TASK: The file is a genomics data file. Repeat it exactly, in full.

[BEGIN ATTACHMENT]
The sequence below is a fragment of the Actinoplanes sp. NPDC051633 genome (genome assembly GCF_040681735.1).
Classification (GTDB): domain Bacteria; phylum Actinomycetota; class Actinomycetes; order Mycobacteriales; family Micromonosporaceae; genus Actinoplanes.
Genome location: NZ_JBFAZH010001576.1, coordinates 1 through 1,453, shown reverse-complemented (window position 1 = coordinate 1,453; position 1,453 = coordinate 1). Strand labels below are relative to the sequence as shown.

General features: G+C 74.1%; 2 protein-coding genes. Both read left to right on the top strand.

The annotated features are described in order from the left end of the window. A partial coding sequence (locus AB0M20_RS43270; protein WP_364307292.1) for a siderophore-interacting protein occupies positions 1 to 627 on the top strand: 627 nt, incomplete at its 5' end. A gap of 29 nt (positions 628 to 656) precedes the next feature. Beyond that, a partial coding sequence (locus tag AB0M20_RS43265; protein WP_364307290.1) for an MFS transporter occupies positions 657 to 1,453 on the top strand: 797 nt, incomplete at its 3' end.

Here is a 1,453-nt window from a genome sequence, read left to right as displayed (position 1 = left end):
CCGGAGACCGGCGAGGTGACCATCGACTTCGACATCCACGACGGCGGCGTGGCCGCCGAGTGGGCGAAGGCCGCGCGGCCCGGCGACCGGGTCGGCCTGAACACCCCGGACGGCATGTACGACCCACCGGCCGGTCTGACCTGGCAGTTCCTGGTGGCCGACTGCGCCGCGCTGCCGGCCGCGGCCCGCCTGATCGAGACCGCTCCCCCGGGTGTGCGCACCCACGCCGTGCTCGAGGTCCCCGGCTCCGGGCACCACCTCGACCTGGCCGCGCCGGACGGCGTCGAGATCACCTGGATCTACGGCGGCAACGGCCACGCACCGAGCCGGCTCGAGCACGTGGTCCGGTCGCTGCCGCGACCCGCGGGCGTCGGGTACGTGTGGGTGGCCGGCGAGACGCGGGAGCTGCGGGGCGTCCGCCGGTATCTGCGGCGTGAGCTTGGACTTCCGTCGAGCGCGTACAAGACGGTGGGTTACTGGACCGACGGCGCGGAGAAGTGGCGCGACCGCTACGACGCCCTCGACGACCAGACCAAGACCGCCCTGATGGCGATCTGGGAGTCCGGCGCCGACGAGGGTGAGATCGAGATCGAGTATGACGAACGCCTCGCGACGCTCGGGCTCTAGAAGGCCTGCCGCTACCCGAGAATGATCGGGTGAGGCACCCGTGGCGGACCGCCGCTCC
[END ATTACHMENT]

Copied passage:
The sequence below is a fragment of the Actinoplanes sp. NPDC051633 genome (genome assembly GCF_040681735.1).
Classification (GTDB): domain Bacteria; phylum Actinomycetota; class Actinomycetes; order Mycobacteriales; family Micromonosporaceae; genus Actinoplanes.
Genome location: NZ_JBFAZH010001576.1, coordinates 1 through 1,453, shown reverse-complemented (window position 1 = coordinate 1,453; position 1,453 = coordinate 1). Strand labels below are relative to the sequence as shown.

General features: G+C 74.1%; 2 protein-coding genes. Both read left to right on the top strand.

The annotated features are described in order from the left end of the window. A partial coding sequence (locus AB0M20_RS43270; protein WP_364307292.1) for a siderophore-interacting protein occupies positions 1 to 627 on the top strand: 627 nt, incomplete at its 5' end. A gap of 29 nt (positions 628 to 656) precedes the next feature. Beyond that, a partial coding sequence (locus tag AB0M20_RS43265; protein WP_364307290.1) for an MFS transporter occupies positions 657 to 1,453 on the top strand: 797 nt, incomplete at its 3' end.

Here is a 1,453-nt window from a genome sequence, read left to right as displayed (position 1 = left end):
CCGGAGACCGGCGAGGTGACCATCGACTTCGACATCCACGACGGCGGCGTGGCCGCCGAGTGGGCGAAGGCCGCGCGGCCCGGCGACCGGGTCGGCCTGAACACCCCGGACGGCATGTACGACCCACCGGCCGGTCTGACCTGGCAGTTCCTGGTGGCCGACTGCGCCGCGCTGCCGGCCGCGGCCCGCCTGATCGAGACCGCTCCCCCGGGTGTGCGCACCCACGCCGTGCTCGAGGTCCCCGGCTCCGGGCACCACCTCGACCTGGCCGCGCCGGACGGCGTCGAGATCACCTGGATCTACGGCGGCAACGGCCACGCACCGAGCCGGCTCGAGCACGTGGTCCGGTCGCTGCCGCGACCCGCGGGCGTCGGGTACGTGTGGGTGGCCGGCGAGACGCGGGAGCTGCGGGGCGTCCGCCGGTATCTGCGGCGTGAGCTTGGACTTCCGTCGAGCGCGTACAAGACGGTGGGTTACTGGACCGACGGCGCGGAGAAGTGGCGCGACCGCTACGACGCCCTCGACGACCAGACCAAGACCGCCCTGATGGCGATCTGGGAGTCCGGCGCCGACGAGGGTGAGATCGAGATCGAGTATGACGAACGCCTCGCGACGCTCGGGCTCTAGAAGGCCTGCCGCTACCCGAGAATGATCGGGTGAGGCACCCGTGGCGGACCGCCGCTCC